I’d love to have added the Traveller’s Rest in Oughtibridge to my “ALL THE PUBS IN SHEFFIELD ON FOOT” series, but part of the journey was the tram ride from Primrose View to the end of the line, so I’d be cheating, and I could NEVER lie to my readers.
Still, it’s a worthwhile hike out of town to a classic keg Sam Smiths boozer in one of Sheffield’s dormitory villages.
Only two things wrong with Sam Smiths pubs, of course. Firstly, you can’t use your phone, so you’ll have to see Michael Slaughters of the heritage interior here.
And as is increasingly the case, the cask has gone. But the stout is wonderful.
The cheery front bar is full at 3.30pm with folk who I realise with dismay are all the same age as me, so I get the gorgeous back lounge to myself, which is both a bit disappointing but a bit of a relief.
What do you do when you can’t use your phone, there’s no=one to talk to and there’s no copies of the Morning Star to read ?
Well, just decide what your second beer is going to be, I guess.
I decide to try the alcohol-free Brown Ale.
The view out back, probably to Rotherham, is rather glorious.
Somehow I doubt this is a Sam Smiths that’s being denied a GBG place for want of an OBB pump, and I doubt cask will improve it. Which leaves the Brown Bear as my best bet for OBB. And I’m saving THAT up for a special occasion.
14 thoughts on “SUPER SAM SMITHS STOUT”
Nobody teases their readership like you.
Odd that a brewer like Sam Smiths that produces such poor cask/keg can produce so good bottled beers. I like the Brown Bear too. I remember a spontaneous piss up there one rainy afternoon 18 years ago.
I’d disagree that Sam’s make poor keg. Their cask OBB is a bit variable, but the lagers seem highly regarded !
The cask and keg aren’t poor at all. OBB in cask form is a very good, distinctive beer and, as Martin suggests, I’d say the lagers are better than their mainstream equivalents, especially the Pure Brewed. The main problems are the limited availability of cask and some of Humphrey Smith’s ludicrous restrictions. And they have some superb Proper Pubs.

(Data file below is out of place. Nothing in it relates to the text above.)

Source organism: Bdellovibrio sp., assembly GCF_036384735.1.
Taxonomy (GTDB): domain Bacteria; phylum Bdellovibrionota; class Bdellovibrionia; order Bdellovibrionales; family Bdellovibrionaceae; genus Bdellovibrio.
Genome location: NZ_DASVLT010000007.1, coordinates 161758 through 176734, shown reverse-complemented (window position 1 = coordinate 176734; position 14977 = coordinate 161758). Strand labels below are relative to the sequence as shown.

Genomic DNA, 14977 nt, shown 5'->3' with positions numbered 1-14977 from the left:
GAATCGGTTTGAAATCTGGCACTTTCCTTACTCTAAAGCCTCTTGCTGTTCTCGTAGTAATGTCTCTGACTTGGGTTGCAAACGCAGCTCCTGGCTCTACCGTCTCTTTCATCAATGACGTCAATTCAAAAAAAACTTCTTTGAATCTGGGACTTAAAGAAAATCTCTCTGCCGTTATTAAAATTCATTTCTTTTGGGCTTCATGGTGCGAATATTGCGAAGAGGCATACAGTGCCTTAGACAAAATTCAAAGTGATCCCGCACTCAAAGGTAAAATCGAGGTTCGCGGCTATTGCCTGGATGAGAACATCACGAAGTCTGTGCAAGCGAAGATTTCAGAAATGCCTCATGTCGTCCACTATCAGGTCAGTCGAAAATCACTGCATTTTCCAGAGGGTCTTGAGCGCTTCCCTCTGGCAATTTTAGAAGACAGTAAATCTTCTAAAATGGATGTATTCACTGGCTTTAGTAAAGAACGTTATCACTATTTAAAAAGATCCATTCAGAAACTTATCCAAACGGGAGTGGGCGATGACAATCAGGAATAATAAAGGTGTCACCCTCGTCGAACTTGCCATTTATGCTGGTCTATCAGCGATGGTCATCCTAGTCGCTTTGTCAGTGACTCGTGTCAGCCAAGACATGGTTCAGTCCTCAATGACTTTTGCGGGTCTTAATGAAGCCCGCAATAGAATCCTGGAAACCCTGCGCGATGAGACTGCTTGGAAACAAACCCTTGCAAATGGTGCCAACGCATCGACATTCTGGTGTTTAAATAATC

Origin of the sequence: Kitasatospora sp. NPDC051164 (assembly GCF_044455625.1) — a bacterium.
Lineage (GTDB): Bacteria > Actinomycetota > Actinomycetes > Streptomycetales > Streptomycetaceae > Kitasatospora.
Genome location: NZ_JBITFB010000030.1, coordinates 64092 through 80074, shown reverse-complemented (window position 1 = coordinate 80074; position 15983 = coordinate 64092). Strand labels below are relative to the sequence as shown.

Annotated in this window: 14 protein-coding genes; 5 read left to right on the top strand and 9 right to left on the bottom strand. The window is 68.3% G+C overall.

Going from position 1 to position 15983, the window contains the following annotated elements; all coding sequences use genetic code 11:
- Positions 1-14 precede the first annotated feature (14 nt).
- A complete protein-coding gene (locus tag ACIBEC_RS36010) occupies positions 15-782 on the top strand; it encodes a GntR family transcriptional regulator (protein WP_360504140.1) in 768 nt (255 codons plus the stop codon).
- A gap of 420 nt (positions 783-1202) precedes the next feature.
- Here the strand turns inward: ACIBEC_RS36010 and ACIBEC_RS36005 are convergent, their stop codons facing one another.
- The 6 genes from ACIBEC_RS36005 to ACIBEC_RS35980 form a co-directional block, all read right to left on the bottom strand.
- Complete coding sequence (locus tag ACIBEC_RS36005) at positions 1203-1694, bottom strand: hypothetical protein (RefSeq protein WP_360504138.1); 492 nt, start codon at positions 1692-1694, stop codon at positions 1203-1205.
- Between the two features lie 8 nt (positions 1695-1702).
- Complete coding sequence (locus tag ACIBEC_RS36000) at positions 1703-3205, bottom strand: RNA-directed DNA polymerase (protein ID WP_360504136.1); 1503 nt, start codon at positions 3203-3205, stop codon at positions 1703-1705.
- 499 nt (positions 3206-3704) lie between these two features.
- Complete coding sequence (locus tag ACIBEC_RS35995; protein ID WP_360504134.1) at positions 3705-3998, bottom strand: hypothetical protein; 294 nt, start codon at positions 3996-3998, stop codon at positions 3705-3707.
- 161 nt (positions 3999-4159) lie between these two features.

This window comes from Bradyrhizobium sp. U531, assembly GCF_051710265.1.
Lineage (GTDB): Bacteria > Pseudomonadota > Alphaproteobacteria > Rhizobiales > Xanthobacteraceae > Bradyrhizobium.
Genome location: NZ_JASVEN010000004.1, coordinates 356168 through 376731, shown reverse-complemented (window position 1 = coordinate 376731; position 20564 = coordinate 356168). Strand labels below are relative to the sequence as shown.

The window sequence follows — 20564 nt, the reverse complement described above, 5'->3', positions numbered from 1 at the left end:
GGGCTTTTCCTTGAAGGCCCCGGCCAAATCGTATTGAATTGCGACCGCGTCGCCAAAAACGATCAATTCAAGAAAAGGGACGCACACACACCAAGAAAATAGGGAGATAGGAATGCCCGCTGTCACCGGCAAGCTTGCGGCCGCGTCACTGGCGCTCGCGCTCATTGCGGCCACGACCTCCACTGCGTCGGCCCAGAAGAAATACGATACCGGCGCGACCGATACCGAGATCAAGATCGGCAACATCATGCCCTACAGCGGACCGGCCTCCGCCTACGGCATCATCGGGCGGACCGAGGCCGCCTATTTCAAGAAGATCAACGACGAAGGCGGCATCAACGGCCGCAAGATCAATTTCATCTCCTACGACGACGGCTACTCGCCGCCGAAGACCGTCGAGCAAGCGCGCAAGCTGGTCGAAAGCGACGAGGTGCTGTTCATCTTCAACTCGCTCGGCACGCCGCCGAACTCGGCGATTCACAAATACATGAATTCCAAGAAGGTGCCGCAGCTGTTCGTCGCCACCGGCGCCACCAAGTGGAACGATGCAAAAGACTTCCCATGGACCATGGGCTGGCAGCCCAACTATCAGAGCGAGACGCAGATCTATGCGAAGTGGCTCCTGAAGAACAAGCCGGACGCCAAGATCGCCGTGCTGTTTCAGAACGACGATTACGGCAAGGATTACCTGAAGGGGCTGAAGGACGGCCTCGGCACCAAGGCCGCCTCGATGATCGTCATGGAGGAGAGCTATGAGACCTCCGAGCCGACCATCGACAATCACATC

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Well they’d be superb pubs if we were allowed to treat them as pubs.
Cask is dead. Sams Is proving craft keg to be the future. Just a pity Humph chose to gentrify his price structure, Sams had a better class of clientele when they had a cheap as chips offer.
That pub looks a bit gloomy for a Sam Smiths. Most of them are like an undertakers parlour from 1955
…meant to say a bit bright for a SS
If there were nowt else for cask then Sam Smith’s OBB would make a perfectly decent drink, and if there were no other pubs, then the Brown Bear would be fine too, but you’re spoilt in Sheffield for both, Martin.
Incidentally, I see that dear old Beer In The Evening’s “random pub of the day” has sprung back to life, and “recently added” has half-a-dozen new entires for the first time in years.
I wonder what is afoot?
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Martin hadn’t told us about his new job.
If they’re going to have a “no phones” policy then they ought to have some newspapers or magazines about. In many ways that’s what the phone has replaced: sometimes to casually flip through as a means of passing the time.
This proved eye opening reading, both the blogpost and the comments. I was imagining Samuel Smith’s beers were glorious on cask, but it seems some at least have not had that experience. And what you wrote about “increasingly the case” made me think you weren’t exactly surprised to find a Sam Smith’s pub with no cask on offer. It would seem there’s as much need for the GBG now as there ever was, with more and more pubs simply giving up on cask.
More that Humphrey is increasingly due to be forcefully retiredby the rest of the family.
Richard Coldwell told us that four years ago but it hasn’t happened yet.
Sam Smiths cask is a genuine mystery to me, as someone who thinks that the only thing that ruins beer is slow turnover and dirty pipes or a warm cellar.